We've already met the unfortunate chap in Wolverhampton whose attempt to deter would-be customers who don't understand English earned him a slap on the wrist from the authorities, multiculturalism being, apparently, more important than the ability to communicate with the person about to ink a permanent design into your skin.
Now it's the turn of a Birmingham tattooist to attract media attention with a notice in his window:
"I don’t care if it’s your 18th next week. The answer is still no – and your children are not ID. Most of the girls in Northfield have a child by the age of 13."The last statement is, by his own admission, hyperbole* - though that may not prevent a torrent of abuse heading his way in the near future - but the underlying intention is clear:
“I put up the notice because I kept getting young mums coming into the shop for a tattoo and when I ask them for an ID they try and use the child as a form of ID.This was, he says, happening on a weekly basis, which offers food for thought when you consider the costs involved; the teenage mothers of Northfield clearly have money to burn.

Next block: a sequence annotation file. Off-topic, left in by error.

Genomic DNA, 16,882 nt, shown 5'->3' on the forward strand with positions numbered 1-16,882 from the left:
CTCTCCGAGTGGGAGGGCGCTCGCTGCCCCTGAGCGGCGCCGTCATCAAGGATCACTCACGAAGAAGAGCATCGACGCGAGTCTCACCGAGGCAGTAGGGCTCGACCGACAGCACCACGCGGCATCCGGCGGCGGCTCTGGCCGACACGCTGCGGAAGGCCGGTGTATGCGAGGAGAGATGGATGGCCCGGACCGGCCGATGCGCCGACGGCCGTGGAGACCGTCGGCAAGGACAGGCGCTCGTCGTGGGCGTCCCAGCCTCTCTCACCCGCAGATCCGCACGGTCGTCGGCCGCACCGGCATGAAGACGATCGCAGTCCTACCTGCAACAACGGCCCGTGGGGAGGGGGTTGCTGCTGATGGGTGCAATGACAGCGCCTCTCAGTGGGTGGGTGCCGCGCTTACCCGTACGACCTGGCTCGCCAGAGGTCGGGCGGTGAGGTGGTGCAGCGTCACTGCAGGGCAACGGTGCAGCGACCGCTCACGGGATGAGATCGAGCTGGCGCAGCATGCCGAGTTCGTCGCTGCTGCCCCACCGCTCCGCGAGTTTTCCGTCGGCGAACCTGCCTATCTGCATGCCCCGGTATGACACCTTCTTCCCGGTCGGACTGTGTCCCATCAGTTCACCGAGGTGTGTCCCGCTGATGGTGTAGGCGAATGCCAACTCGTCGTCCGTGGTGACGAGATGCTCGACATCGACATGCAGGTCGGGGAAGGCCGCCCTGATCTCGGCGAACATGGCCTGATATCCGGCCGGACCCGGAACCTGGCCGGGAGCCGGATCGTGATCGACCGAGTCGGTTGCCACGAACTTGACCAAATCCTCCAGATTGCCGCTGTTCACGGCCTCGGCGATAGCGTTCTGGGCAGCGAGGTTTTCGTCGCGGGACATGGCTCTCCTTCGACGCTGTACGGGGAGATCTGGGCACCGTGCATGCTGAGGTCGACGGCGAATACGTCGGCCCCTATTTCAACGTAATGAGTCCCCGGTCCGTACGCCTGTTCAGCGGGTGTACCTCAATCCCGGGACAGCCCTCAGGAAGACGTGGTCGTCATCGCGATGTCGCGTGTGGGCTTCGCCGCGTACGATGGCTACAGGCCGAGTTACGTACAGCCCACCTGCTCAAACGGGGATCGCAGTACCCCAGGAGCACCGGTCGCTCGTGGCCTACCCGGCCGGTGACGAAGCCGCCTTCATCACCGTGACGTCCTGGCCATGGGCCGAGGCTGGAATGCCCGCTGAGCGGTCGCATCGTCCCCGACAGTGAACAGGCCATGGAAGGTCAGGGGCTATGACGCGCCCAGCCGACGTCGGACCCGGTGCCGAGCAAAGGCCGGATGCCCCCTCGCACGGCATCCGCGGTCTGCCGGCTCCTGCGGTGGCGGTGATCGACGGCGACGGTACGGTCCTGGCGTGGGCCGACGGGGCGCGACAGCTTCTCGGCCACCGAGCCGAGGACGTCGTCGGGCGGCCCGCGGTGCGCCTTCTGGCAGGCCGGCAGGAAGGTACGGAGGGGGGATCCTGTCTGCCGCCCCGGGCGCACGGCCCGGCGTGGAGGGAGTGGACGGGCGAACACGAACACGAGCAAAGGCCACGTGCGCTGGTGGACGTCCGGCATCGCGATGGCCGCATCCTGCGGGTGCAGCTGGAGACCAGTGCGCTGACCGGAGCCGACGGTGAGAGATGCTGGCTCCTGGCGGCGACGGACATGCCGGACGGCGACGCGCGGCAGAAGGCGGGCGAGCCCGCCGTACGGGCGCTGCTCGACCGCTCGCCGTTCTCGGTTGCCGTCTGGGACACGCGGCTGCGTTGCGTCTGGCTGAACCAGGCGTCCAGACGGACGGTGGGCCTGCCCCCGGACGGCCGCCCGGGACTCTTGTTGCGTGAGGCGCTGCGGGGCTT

In any case, the 'House of Pain' tattooing studio hardly seems an appropriate environment for a small child - though opinion on that may differ; regular readers may remember that a mock advert for specialist children's tattoos - 'a gift for life at pocket money prices' - apparently received ten genuine enquiries from parents.
The oddest thing about this story, however, is the suggestion that the child should somehow constitute a valid proof of age. Do the mothers likewise brandish their unfortunate offspring while buying a round in the pub or purchasing age-restricted DVDs or fireworks?
And, more seriously, what is likely to become of children raised by immature mothers whose disregard for the law is matched by their willingness to abuse shop staff when their unreasonable demands are thwarted?
*But not complete fiction; official figures show that over 100 13- and 14-year-olds in the Birmingham area have given birth over the past 5 years.